A magnet plan recently passed by TUSD’s Governing Board has been rejected by the desegregation expert put in place to oversee district efforts to bring racial balance to its schools.
In September, the board decided against approving a magnet plan created by the special master, which would have eliminated popular programs at several schools. Instead, it authorized its staff to come up with a magnet plan.
The plan the Tucson Unified School District approved will have little to no impact on desegregation efforts, Willis Hawley, the special master, wrote in letter to the parties involved in the desegregation case. In the past, Hawley has argued that TUSD needs to “bite the bullet” and move decisively to eliminate several magnets so that new ideas can be pursued.
By definition, magnet schools focus on a certain theme: a specific academic area, a particular career or a specialized learning environment. They are designed to encourage students of diverse racial and ethnic backgrounds to come together outside of their individual neighborhoods to take part in the magnet school’s offerings.
But the schools that were spared by TUSD — Carrillo and Davis elementary schools and Pueblo High School — are far from serving what is considered an integrated population. To be considered integrated, a campus must have less than 70 percent of any one ethnic group enrolled. At all three of the spared magnets, the percentage of Hispanic students ranges from 86 percent to 90 percent.
The district embarked on creating its own plan with new criteria after hearing impassioned pleas from parents and community members who spoke of the tradition of generations of families attending the same school and the values that their programs promoted.
“I believe that this plan … while it has some strengths, has some provisions that significantly limit options for a meaningful comprehensive magnet plan,” Hawley wrote in the letter. “We can also see the politics of the situation promoted the status quo and will do so in the future.”
While TUSD Superintendent H.T. Sanchez recognizes the need for diversity, he does not agree with the existing 70 percent standard for integration.
“Currently, our student demographics cause a problem with the 70 percent standard,” Sanchez explained to the Governing Board in a memo. “When the suit was filed nearly 40 years ago, minority student groups comprised between 20 to 25 percent of total student enrollment in TUSD.”
The lawsuit, about access to quality education for minority students, led to magnet schools, which were considered a tool for access and the integration of students from minority and majority populations. Today, Latino students make up 64 percent of the TUSD population and African-American students account for 7 percent.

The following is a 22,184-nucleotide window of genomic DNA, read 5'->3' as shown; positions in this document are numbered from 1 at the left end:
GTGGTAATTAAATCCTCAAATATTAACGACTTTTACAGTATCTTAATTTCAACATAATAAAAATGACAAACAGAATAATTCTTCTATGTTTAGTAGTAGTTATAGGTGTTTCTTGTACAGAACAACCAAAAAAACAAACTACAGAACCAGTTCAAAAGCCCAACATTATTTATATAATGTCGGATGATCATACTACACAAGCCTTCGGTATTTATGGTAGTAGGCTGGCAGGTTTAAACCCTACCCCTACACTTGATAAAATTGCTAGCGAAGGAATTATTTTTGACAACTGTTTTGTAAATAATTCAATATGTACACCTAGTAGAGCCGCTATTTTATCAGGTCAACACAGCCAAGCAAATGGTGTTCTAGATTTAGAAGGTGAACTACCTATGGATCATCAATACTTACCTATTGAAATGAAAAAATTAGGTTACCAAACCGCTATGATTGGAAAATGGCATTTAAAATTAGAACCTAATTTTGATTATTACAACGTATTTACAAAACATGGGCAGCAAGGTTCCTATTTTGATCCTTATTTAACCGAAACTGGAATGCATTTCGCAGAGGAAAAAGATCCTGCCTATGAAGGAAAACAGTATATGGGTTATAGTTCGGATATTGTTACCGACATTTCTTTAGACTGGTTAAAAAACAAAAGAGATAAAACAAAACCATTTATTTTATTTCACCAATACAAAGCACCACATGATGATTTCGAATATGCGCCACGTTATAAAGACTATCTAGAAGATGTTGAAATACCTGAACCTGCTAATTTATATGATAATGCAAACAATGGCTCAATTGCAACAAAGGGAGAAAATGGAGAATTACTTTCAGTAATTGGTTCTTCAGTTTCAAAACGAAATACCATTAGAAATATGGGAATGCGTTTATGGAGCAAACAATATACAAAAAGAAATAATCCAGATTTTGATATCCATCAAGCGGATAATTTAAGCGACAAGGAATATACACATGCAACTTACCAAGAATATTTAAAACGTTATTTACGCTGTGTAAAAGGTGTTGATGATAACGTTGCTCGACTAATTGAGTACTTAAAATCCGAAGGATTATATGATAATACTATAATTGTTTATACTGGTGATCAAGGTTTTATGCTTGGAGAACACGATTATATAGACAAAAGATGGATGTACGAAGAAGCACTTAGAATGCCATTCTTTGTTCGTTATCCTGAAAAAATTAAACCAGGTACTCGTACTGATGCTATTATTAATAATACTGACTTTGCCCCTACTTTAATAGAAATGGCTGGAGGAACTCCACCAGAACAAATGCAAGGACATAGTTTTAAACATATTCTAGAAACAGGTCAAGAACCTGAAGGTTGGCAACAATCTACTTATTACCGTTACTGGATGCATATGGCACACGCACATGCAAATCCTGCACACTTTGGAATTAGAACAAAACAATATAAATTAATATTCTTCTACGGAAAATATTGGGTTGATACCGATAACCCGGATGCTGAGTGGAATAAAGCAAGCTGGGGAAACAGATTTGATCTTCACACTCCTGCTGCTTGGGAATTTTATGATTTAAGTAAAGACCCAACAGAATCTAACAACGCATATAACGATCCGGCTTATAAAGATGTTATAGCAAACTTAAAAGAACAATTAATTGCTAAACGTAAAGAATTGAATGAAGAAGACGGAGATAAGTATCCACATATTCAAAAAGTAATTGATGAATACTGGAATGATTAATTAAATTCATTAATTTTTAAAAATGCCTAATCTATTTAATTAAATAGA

With the existing 70 percent standard, magnet campuses with high Hispanic enrollment now must give preference to non-Hispanic students for enrollment, Sanchez said.
“In essence, because the demographics have flipped, the desegregation court order that provided access to quality programming to African-American students and Latino students is now limiting access for one of the two groups that originally filed the suit — Latino students,” Sanchez said.
Rather than move forward with the special master’s plan, the new plan — approved last month — gave the spared schools two years to make significant changes. Other schools that were at risk of losing of their status were given a three-year window. Hawley called the two- and three-year timelines unacceptable.
Among Hawley’s concerns: The district’s plan does not make clear that the attainment of integrated status is the only necessary criterion to be designated a magnet school.
He also notes that other criteria for securing and sustaining magnet status are important, but the most important of these should be influence on student achievement. He said all magnet schools should be expected to, at a minimum, achieve a B grade, “regardless of how interesting the theme is or how well the school does on other criteria.”
To put this another way, being a mediocre magnet school is not an option.”
Hawley also pointed out that specific goals for showing improvement are nonexistent in the district’s plan, saying: “In the absence of specific goals, politics will determine the outcomes, micro-politics at that.”
While the special master has the power to file an objection in federal court to the plan approved by the TUSD Governing Board, he has agreed to hold off on doing so if TUSD agrees to remedy his concerns in a comprehensive magnet plan by this spring.
TUSD has not responded to Hawley, saying meetings with affected campuses need to be held again to address Hawley’s concerns.